So there are winners and losers among PR strategies too. But then wars are often viewed very much in black-and-white terms.
That also depends on how thoroughly the media audience investigates the topic. Mainstream coverage aims to give readers and viewers a brief description of the conflict – and here the bad-boy story, garnished with dramatic effects, plays a significant role: The media want to identify the good guys and the bad guys (as indeed they should) as early as possible. In cases of violent conflict, it is natural that people want to know which party is guilty, who is the aggressor, who is refusing to take part in peace talks, and so on. Neither the reporters who write the stories nor their audience can entirely disregard this tendency, but working out the right answer to those questions, on the basis of painstaking research and well-founded information, is very difficult.
What’s more, the public now has much easier access to alternative sources of information, quite outside the mainstream media, and this makes everything even more difficult. I reject the notion that the more information sources an individual can access, the more comprehensive and accurate his or her picture of events will be. Without the political expertise of gatekeeping journalists who have learned how to evaluate information, we would be unable to understand its import or would misinterpret it. That experienced reporters write for high quality media undoubtedly has its advantages, and by supplementing their assessments with eye-witness reports from the WWW, one can broaden one’s understanding. But the idea that one day we will be able to do without journalists because live cams will be placed around battlefields is totally fallacious.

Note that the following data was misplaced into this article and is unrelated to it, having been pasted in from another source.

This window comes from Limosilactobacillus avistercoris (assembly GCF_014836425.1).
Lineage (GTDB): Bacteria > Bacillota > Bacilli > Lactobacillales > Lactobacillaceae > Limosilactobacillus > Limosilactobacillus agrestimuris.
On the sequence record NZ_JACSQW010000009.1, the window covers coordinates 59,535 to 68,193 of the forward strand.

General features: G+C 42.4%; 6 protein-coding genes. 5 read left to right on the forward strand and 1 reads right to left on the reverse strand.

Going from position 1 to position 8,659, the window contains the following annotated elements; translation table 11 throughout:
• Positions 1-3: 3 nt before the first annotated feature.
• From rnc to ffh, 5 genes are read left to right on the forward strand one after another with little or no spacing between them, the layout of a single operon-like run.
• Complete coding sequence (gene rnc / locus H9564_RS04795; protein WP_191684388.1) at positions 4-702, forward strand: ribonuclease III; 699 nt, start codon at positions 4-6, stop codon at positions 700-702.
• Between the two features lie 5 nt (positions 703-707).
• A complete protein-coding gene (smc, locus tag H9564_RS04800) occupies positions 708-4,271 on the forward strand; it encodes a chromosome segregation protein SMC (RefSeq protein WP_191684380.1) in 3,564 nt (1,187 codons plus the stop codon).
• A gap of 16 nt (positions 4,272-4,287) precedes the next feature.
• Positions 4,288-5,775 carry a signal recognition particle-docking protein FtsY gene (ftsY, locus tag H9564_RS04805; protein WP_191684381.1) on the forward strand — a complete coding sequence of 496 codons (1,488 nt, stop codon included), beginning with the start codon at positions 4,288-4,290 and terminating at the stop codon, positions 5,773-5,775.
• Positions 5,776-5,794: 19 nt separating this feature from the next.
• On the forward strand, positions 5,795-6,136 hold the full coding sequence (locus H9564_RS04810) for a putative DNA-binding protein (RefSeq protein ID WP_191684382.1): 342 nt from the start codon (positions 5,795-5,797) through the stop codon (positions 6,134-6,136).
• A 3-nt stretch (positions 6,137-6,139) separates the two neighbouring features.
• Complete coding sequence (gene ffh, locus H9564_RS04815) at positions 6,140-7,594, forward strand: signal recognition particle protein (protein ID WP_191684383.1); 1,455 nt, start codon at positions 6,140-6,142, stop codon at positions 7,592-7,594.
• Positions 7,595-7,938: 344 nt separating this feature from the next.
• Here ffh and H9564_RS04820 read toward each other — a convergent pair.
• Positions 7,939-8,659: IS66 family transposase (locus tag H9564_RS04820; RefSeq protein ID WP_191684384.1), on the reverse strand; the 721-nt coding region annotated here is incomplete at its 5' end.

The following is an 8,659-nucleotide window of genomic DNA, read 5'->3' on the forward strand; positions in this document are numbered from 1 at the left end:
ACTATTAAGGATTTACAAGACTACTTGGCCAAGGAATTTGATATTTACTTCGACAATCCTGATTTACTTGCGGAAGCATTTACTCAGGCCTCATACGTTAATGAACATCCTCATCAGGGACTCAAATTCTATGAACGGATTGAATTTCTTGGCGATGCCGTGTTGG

Are there other forces, apart from the urge to dramatize, that influence what gets covered?
How journalists select the information is determined by a variety of factors. Reporters and editors learn about those news factors during their training and as part of their professional socialization. The importance of several of these factors has been empirically verified. Events that are out of the ordinary or bizarre, startling, astonishing or destructive have the best chance of being reported. But other factors such as the geographical, political, economic or cultural proximity of the event or situation to the concerns of the local media audience also influence editorial decisions. PR strategists are aware of such factors and use this knowledge to make sure that their version of a story attracts media attention. This poses a challenge for journalists, for the proportion of crude and easily identifiable propaganda is diminishing. The global PR industry has become much more sophisticated and professional, partly because its practitioners are far better trained than they used to be. It is a very ominous development, when poorly trained over-worked and under-payed journalists are increasingly being faced with smarter and slicker PR specialists. Moreover, journalists no longer have the financial resources to compete with well-equipped and resourceful PR institutions. Today, in certain parts of the media industry, PR uses a sledgehammer to crack a nut. The ongoing crisis in the media is also having a deleterious effect on the training of journalists. The two major public TV channels in Germany, ARD and ZDF, have for instance drastically downsized their network of foreign correspondents around the world. As far as I am concerned, this is a dangerous trend that has already gone much too far.
Professor Romy Fröhlich works in the Institute for Communications Science and Media Research at LMU. Her major research interests lie in the areas of media coverage of crisis situations and wars (including gender-sensitive/-related aspects), and the impact of modern public relations on journalism and the media.
The EU project INFOCORE – (In)Forming Conflict Prevention, Response and Resolution: The Role of Media in Violent Conflict, which is coordinated by Professor Romy Fröhlich, began in January 2014. In the course of the project, which runs until December 2016, 11 researchers, based in seven European countries and in Israel will examine the role of the media in violent conflicts. The initial results of the project will be presented at a workshop in Brussels on 8th and 9th October 2015 that will be attended by politicians, journalists and social scientists.